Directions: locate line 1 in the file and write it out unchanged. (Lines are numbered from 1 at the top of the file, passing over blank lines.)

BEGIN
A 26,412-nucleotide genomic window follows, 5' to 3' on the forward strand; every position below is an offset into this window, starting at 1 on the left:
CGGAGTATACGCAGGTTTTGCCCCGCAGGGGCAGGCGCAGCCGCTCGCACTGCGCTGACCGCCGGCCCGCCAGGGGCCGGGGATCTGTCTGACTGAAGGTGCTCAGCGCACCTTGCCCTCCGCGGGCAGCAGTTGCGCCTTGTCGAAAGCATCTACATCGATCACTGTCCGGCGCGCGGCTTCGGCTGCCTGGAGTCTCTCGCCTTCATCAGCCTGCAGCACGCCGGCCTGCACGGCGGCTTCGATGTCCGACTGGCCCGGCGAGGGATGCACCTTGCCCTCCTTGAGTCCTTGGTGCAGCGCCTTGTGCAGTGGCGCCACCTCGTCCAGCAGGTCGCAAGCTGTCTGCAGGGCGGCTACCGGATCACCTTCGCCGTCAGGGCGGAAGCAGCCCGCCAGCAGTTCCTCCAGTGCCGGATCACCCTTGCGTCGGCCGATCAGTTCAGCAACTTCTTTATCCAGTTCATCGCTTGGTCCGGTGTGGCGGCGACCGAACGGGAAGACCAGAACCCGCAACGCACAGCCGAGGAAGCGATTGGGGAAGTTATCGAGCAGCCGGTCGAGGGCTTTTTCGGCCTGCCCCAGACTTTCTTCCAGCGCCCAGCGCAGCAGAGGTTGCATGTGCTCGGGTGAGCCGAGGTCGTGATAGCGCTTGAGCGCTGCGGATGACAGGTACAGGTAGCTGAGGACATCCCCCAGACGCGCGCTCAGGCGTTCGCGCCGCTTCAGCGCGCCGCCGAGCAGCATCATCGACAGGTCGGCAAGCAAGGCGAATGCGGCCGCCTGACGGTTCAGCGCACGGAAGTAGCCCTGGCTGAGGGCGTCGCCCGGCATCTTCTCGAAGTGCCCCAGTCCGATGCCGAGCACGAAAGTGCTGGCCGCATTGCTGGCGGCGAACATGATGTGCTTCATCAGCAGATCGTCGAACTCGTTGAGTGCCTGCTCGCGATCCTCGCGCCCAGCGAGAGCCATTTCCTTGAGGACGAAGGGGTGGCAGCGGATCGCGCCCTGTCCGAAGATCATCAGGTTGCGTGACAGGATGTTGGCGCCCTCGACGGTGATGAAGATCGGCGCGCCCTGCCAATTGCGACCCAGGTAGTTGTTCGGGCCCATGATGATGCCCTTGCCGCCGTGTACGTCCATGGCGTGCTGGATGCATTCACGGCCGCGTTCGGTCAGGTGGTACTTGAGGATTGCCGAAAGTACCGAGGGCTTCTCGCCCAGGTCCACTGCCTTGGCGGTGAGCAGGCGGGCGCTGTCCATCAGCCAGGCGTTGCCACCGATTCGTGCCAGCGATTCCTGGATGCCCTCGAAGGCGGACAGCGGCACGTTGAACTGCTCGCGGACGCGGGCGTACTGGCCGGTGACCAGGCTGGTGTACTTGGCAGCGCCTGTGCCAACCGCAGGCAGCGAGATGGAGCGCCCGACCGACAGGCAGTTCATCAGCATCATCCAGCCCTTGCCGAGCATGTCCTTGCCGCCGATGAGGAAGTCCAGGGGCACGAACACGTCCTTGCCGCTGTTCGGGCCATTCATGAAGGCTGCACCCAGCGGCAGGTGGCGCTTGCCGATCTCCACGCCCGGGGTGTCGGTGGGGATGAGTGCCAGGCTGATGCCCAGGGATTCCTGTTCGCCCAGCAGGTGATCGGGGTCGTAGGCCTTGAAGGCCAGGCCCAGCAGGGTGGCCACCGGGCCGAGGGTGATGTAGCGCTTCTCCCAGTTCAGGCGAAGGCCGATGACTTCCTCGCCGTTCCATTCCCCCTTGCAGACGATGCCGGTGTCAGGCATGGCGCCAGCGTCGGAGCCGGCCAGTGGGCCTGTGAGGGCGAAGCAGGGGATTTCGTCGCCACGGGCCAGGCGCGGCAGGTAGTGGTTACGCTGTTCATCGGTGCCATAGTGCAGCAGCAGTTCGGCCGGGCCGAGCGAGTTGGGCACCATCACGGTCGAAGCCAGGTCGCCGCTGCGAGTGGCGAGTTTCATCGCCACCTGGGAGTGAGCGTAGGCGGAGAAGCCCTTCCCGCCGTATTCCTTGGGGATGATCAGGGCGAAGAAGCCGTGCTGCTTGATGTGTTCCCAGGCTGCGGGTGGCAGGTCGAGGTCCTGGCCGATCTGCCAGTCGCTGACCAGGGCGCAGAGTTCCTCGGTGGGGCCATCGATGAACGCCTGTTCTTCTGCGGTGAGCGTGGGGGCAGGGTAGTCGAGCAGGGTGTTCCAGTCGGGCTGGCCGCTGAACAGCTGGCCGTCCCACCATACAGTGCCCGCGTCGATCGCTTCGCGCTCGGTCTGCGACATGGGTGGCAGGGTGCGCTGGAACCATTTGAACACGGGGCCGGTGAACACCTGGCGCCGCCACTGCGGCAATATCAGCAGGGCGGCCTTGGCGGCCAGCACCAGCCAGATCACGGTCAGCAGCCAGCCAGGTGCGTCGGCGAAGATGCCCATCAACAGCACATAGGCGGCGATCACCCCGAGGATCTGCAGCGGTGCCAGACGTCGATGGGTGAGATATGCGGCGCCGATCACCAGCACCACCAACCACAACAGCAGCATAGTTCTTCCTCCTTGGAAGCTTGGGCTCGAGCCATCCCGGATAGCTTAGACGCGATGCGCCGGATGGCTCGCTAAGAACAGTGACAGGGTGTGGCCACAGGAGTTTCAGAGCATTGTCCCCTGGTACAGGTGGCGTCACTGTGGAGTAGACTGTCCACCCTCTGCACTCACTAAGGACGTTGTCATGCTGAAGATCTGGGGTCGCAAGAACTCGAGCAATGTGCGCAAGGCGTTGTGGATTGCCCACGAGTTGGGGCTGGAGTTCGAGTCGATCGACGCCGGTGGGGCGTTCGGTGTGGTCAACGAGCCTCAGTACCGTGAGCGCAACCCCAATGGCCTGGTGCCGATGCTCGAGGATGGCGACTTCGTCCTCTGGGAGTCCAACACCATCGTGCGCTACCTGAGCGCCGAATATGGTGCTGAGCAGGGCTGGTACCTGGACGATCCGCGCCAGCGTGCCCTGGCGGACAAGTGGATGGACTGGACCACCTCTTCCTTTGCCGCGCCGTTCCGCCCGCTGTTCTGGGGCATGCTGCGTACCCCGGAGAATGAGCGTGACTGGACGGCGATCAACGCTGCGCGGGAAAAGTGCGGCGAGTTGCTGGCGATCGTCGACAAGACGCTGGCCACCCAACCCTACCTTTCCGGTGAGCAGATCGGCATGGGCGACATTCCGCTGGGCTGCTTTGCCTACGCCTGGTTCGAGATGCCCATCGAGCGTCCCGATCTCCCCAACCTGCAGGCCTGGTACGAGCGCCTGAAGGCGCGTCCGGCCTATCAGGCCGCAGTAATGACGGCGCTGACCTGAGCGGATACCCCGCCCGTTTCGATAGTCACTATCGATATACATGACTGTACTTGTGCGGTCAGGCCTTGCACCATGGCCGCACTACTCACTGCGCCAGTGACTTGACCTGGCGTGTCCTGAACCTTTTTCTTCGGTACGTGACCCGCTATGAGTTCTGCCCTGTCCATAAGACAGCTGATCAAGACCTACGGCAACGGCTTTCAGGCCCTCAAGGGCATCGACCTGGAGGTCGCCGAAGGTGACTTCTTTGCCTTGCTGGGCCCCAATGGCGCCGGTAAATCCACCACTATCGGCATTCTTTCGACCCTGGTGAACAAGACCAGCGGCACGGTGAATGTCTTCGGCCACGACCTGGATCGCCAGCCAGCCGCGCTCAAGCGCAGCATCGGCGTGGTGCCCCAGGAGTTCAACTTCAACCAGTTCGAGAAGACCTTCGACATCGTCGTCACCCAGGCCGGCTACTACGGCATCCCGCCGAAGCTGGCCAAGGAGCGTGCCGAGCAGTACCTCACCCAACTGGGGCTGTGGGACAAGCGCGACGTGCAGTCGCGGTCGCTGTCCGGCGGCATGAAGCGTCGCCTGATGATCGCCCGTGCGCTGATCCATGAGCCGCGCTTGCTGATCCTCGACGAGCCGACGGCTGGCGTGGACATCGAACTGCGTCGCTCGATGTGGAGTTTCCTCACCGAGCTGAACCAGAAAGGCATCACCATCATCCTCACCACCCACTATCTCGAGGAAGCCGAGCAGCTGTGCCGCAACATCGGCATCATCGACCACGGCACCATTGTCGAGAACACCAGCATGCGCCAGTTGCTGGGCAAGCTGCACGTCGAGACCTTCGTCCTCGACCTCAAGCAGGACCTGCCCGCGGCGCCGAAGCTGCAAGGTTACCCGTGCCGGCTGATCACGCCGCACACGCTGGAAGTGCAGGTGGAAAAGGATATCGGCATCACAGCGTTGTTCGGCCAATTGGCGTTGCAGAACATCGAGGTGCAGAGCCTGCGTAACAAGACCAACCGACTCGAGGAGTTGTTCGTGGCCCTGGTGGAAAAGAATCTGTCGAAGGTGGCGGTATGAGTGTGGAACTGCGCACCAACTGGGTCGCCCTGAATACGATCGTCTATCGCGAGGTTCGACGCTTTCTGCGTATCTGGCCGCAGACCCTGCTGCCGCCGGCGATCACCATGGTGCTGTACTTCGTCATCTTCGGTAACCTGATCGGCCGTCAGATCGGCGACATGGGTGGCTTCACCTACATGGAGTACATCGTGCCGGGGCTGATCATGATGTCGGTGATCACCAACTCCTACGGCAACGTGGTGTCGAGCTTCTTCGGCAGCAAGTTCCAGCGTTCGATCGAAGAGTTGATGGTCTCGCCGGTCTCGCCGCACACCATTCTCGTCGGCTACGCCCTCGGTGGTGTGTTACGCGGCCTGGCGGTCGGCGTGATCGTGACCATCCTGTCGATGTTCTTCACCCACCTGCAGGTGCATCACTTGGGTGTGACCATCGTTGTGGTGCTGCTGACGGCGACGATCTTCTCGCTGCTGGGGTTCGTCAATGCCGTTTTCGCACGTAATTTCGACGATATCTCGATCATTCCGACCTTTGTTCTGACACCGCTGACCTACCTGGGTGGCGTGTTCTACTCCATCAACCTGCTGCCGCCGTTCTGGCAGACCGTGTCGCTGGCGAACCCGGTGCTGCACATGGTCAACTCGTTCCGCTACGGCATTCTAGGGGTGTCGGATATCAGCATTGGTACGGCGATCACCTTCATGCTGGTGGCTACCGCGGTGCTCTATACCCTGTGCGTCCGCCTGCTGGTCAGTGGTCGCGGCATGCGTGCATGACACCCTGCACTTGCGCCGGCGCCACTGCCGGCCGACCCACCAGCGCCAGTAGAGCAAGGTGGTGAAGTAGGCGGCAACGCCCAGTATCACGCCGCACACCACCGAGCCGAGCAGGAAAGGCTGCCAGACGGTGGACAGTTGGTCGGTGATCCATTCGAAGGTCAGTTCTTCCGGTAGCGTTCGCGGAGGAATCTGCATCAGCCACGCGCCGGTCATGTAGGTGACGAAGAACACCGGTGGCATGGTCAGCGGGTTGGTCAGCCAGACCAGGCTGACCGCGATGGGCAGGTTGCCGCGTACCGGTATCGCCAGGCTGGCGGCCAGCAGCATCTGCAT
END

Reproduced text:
A 26,412-nucleotide genomic window follows, 5' to 3' on the forward strand; every position below is an offset into this window, starting at 1 on the left: